List of computer-assisted organic synthesis software

Computer software for computer-assisted organic synthesis (CAOS) is used in organic chemistry and computational chemistry to facilitate the tasks of designing and predicting chemical reactions. The CAOS problem reduces to identifying a series of chemical reactions which can, from starting materials, produce a desired target molecule. CAOS algorithms typically use two databases: a first one of known chemical reactions and a second one of known starting materials (i.e., typically molecules available commercially). Desirable synthetic plans cost less, have high yield, and avoid using hazardous reactions and intermediates. Typically cast as a planning problem, significant progress has been made in CAOS.

The following table lists the abilities of the most versatile software packages that show an entry in two or more columns of the table.

  • WODCA – no trial version; proprietary software[1]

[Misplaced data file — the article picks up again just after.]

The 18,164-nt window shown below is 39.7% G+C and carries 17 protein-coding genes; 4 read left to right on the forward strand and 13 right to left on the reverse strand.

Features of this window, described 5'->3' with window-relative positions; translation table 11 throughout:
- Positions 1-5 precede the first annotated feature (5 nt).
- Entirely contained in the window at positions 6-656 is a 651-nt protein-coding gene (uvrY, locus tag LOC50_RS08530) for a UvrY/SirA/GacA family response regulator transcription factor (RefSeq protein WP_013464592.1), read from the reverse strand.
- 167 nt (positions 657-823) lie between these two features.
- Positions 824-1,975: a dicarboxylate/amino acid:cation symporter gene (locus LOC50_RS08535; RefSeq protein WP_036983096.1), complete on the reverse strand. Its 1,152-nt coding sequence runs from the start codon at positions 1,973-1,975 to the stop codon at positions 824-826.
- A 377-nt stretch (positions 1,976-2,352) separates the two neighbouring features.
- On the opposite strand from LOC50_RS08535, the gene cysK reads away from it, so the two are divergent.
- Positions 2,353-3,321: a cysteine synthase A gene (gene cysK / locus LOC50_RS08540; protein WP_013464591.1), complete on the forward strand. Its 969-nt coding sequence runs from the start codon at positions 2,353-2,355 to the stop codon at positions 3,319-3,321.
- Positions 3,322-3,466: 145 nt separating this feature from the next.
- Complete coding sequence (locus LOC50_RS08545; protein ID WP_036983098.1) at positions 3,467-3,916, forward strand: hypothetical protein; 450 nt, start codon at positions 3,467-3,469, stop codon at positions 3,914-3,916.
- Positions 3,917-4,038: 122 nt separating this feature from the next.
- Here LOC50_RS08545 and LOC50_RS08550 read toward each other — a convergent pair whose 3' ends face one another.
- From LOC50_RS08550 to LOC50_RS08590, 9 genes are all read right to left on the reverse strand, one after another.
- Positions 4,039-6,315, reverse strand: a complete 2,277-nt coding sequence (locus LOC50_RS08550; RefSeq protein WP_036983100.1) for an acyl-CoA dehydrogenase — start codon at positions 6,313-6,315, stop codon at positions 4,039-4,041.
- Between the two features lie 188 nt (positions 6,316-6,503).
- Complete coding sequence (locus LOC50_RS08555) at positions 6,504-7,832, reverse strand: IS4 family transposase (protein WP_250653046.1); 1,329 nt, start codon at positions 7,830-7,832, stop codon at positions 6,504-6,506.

• Organic Synthesis Exploration Tool (OSET) – open-source software[2]
  • CHIRON – no trial version; proprietary software[3]
  • SYLVIA – demo version; proprietary software; rapidly evaluates the ease of synthesis of organic compounds; can prioritize thousands of structures (e.g., generated by de novo design experiments or retrieved from large virtual compound libraries) according to their synthetic complexity[4]
  • ChemPlanner (formerly ARChem – Route Designer) - is an expert system to help chemists design viable synthetic routes for their target molecules; the knowledge base of reaction rules is algorithmically derived from reaction databases, and commercially available starting materials are used as termination points for the retrosynthetic search.[5]
  • ICSynth – a computer aided synthesis design tool that enables chemists to generate synthetic pathways for a target molecule, and a multistep interactive synthesis tree; at its core is an algorithmic chemical knowledge base of transform libraries that are automatically generated from reaction databases.[6]
  • Chematica

See also

References


This page was last updated at 2019-11-14 19:04 UTC. Update now. View original page.

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